Tag Archives: Brandwank

Racecourse ‘Phoenix’ Golden Ale

Racecourse 'Phoenix' Golden Ale
Racecourse 'Phoenix' Golden Ale

Re-creating old recipes is a neat idea, I think. There are some wickedly wonderful bookish types and homebrewers who archive old brewery notes and get themselves the chance to resurrect and sample long-dead brews. There are also outfits like Dogfish Head who tee up with archeology boffins and go distinctly older-school than that.

Then there are relatively half-assed approaches which are mostly exercises in marketing; in getting your ‘brand story’ off the shelf, as it were. This, sadly, is one of the latter — and I say that even though l liked it.

The rep. said it was made using “wild yeast” collected from behind the original racecourse itself. Scotty was fairly sure — and both of us hoped to hell — that he meant wild hops. But that’s just the thing. They’ve traded brandwank for substance; there is a damn good reason that hops are farmed. They, like all crops, would rather not work so hard. Left to themselves, they don’t crank out the mad levels of flavour or bigness or both that people would like. (The World isn’t here for us, after all.) So when you use wild hops, you don’t get much out of them. And it shows, here; the beer is well-made enough, but it’s very mild. That said, it’s preferable to basically every bog-standard lager-thing out there. It just doesn’t have the fun, lush loveliness that you can get from a nice golden ale.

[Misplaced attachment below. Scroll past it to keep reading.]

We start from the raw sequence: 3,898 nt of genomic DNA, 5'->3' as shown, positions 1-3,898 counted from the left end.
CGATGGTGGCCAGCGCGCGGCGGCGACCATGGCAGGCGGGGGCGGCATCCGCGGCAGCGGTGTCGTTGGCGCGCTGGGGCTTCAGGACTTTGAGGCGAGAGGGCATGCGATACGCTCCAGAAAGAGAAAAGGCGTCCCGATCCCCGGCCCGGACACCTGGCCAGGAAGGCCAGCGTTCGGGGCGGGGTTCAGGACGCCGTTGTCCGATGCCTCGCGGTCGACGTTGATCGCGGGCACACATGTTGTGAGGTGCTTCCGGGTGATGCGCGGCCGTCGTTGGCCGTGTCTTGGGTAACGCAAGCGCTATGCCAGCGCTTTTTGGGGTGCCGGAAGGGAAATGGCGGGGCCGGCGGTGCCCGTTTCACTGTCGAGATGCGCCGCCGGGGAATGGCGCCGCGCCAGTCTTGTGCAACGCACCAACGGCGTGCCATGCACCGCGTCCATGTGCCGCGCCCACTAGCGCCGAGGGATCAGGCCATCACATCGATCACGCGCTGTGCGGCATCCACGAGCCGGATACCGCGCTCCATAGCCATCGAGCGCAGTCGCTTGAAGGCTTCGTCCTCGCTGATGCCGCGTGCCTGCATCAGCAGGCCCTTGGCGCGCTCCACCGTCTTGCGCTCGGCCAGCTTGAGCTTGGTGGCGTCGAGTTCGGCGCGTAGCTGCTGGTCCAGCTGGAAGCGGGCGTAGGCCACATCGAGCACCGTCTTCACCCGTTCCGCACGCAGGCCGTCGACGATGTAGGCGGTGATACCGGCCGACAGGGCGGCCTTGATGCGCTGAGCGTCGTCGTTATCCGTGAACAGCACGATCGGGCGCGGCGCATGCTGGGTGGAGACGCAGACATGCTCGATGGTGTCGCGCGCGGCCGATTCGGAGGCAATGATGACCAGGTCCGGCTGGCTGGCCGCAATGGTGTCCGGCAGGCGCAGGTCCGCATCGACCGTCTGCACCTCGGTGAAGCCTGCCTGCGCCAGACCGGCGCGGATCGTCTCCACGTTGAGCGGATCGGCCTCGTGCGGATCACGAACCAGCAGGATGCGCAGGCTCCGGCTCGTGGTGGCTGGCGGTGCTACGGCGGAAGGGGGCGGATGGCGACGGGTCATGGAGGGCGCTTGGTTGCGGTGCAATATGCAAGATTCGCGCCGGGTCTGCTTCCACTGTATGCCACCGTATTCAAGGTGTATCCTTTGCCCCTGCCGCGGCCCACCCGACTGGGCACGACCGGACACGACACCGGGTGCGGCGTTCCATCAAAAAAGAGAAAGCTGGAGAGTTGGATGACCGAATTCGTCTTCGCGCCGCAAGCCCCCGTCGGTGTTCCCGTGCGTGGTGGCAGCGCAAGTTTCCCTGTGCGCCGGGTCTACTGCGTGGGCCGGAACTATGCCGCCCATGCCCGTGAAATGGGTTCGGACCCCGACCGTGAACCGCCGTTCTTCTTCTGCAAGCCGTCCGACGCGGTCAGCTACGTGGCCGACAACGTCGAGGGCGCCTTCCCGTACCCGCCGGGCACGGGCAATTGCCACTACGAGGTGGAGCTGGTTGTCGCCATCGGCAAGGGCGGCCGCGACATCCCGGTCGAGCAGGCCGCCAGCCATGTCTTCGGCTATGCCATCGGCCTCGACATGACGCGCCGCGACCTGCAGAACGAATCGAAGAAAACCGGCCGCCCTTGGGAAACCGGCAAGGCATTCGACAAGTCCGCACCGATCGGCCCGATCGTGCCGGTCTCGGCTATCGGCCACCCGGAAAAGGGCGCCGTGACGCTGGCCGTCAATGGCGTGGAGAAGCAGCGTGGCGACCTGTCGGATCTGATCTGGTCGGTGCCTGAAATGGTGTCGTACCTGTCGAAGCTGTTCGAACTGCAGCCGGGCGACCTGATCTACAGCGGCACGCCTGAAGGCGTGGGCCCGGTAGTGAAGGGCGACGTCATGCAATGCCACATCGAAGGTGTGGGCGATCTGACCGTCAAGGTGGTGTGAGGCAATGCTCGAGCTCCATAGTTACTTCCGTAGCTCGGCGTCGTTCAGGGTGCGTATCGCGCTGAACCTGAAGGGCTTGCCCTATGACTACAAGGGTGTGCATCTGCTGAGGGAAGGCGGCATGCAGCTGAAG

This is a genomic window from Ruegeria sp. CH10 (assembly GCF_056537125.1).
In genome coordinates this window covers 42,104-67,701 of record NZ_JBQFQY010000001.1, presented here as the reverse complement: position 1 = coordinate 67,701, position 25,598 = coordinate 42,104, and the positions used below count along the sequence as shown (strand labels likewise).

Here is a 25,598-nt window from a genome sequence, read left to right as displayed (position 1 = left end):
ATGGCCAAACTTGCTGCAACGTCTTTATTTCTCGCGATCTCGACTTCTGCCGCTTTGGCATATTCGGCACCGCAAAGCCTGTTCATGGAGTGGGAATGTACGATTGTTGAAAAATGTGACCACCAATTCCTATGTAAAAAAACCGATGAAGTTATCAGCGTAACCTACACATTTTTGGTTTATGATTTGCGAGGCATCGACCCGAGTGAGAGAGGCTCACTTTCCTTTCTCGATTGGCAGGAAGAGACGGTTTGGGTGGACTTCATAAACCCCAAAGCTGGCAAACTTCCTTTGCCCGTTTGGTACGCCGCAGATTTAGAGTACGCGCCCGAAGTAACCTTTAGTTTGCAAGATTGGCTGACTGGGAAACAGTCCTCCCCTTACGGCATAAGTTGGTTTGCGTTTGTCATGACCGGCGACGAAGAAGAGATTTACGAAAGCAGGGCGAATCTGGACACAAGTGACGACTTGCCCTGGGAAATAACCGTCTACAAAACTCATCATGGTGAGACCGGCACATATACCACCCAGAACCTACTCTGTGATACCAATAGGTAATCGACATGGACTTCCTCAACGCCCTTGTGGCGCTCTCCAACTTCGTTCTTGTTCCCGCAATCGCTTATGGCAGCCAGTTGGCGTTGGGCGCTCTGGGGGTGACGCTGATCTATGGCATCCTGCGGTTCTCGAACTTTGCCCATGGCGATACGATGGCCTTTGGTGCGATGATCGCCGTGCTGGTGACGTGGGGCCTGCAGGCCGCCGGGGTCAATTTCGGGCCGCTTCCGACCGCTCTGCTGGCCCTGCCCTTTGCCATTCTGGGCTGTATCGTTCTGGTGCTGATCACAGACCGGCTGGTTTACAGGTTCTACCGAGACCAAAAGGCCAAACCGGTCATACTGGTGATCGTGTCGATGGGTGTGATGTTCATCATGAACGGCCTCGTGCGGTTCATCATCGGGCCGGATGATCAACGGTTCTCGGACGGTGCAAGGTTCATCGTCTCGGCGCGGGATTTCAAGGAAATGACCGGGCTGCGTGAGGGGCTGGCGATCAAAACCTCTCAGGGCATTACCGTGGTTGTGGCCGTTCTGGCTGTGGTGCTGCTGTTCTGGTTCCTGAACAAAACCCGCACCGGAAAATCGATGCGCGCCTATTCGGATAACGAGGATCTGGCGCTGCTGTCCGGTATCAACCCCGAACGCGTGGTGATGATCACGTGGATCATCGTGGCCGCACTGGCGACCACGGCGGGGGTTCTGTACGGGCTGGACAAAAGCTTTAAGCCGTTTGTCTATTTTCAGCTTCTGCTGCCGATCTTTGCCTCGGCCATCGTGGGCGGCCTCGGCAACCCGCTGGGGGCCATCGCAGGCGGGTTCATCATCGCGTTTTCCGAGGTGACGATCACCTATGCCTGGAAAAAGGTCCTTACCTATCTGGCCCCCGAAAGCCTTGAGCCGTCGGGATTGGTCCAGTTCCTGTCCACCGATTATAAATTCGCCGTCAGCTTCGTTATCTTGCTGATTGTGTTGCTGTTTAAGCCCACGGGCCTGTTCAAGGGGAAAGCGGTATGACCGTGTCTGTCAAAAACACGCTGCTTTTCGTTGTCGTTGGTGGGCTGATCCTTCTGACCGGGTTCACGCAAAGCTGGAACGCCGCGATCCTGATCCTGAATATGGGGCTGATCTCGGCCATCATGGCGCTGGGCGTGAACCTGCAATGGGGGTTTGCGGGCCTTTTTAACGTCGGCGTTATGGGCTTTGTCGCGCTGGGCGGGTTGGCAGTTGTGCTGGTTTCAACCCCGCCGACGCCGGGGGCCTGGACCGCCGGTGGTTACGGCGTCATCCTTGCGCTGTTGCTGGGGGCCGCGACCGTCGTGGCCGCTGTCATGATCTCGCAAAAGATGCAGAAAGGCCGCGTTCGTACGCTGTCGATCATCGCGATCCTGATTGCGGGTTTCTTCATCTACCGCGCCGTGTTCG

Racecourse 'Phoenix' Golden Ale
Diary II entry #7, Racecourse 'Phoenix' Golden Ale

Verbatim: Racecourse ‘Phoenix’ Golden Ale 16/9/10 Sample from a truly-clueless rep. a few weeks ago (who couldn’t tell his yeast from his hops). 330ml ÷ 2 w/ Scotty 5%. Brewed at Wigram, but apparently a recreation of an old classic, a la last year’s Waitemata Sparkling Ale. Or WAITEMATA SPARKLING, I should say, in new-Book terms. And it’s similarly perfectly bland. Not an insult. Faultless, but unremarkable. I’d take it over any macro lager, I mean. Apparently made using wild hops (or yeast, the rep. worryingly erred), which would account for some absences of zing; these things are farmed for good reasons.

Moa ‘St. Joseph’

Moa 'St. Joseph'
Moa 'St. Joseph'

Moa brewery in Blenheim is the work of Josh Scott, son of winemaker Allan Scott. And it really does have a significant “wanky side-project of spoilt rich kid” air about the whole thing. The beers are particularly expensive, nobbishly marketed — and unforgivably naff all too often. I suppose when you’re charging an arse and a head for your beer, you have to make sure it’s mild enough that people won’t hate it. Really, it’s a clever corner of the market to go for, too; wealthier people with pretensions of boutique beer-ery, but who are still Heineken drinkers at heart.

All that said, ‘Saint Jo.’ is pretty much the exception to the rule. It’s a nice little Tripel, and is very-definitely the pick of the bunch.

Afterthoughts, February 2011: Heh, there’s your ‘balance’. “Ranty-ranty-rant — but this is okay.” But it’s sincerely meant, still, even after Moa have expanded their range with a few more properly-worthy offerings like some genuinely-interesting barrel-aged beers. Aspects of the marketing are massively annoying; I’ve been considering using their stuff for a whole post of Please Don’t Do This points about beer branding. And the ‘First Three’ (the ‘Original’ lager, the ‘Blanc’ wheat, and the ‘Noir’) are terribly bland for their price — and what isn’t ‘bland’ about them is a worryingly-distinct Moa Funk that it takes their heavier beers to cover up / avoid / compensate-for.

Though there are some exceptions, the Moa Beers are — in general, and so far — a depressing triumph of brandwank over substance.